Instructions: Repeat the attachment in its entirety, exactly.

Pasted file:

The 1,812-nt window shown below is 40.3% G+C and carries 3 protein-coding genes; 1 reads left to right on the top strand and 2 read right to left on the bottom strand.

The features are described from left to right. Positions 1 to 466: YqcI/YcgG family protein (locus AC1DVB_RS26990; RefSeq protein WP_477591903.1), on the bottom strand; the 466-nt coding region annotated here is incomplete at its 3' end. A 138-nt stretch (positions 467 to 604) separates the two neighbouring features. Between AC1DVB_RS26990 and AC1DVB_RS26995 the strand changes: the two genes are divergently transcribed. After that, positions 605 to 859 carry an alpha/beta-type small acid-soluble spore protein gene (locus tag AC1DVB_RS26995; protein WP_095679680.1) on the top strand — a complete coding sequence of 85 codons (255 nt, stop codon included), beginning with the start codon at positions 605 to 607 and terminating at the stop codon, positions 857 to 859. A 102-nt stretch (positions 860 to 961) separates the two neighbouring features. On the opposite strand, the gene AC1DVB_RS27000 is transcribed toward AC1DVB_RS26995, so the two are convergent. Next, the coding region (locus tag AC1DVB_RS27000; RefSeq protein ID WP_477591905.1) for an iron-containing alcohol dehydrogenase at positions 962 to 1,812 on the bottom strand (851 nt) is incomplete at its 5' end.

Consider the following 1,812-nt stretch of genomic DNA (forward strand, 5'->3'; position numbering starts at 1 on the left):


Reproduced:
The 1,812-nt window shown below is 40.3% G+C and carries 3 protein-coding genes; 1 reads left to right on the top strand and 2 read right to left on the bottom strand.

The features are described from left to right. Positions 1 to 466: YqcI/YcgG family protein (locus AC1DVB_RS26990; RefSeq protein WP_477591903.1), on the bottom strand; the 466-nt coding region annotated here is incomplete at its 3' end. A 138-nt stretch (positions 467 to 604) separates the two neighbouring features. Between AC1DVB_RS26990 and AC1DVB_RS26995 the strand changes: the two genes are divergently transcribed. After that, positions 605 to 859 carry an alpha/beta-type small acid-soluble spore protein gene (locus tag AC1DVB_RS26995; protein WP_095679680.1) on the top strand — a complete coding sequence of 85 codons (255 nt, stop codon included), beginning with the start codon at positions 605 to 607 and terminating at the stop codon, positions 857 to 859. A 102-nt stretch (positions 860 to 961) separates the two neighbouring features. On the opposite strand, the gene AC1DVB_RS27000 is transcribed toward AC1DVB_RS26995, so the two are convergent. Next, the coding region (locus tag AC1DVB_RS27000; RefSeq protein ID WP_477591905.1) for an iron-containing alcohol dehydrogenase at positions 962 to 1,812 on the bottom strand (851 nt) is incomplete at its 5' end.

Consider the following 1,812-nt stretch of genomic DNA (forward strand, 5'->3'; position numbering starts at 1 on the left):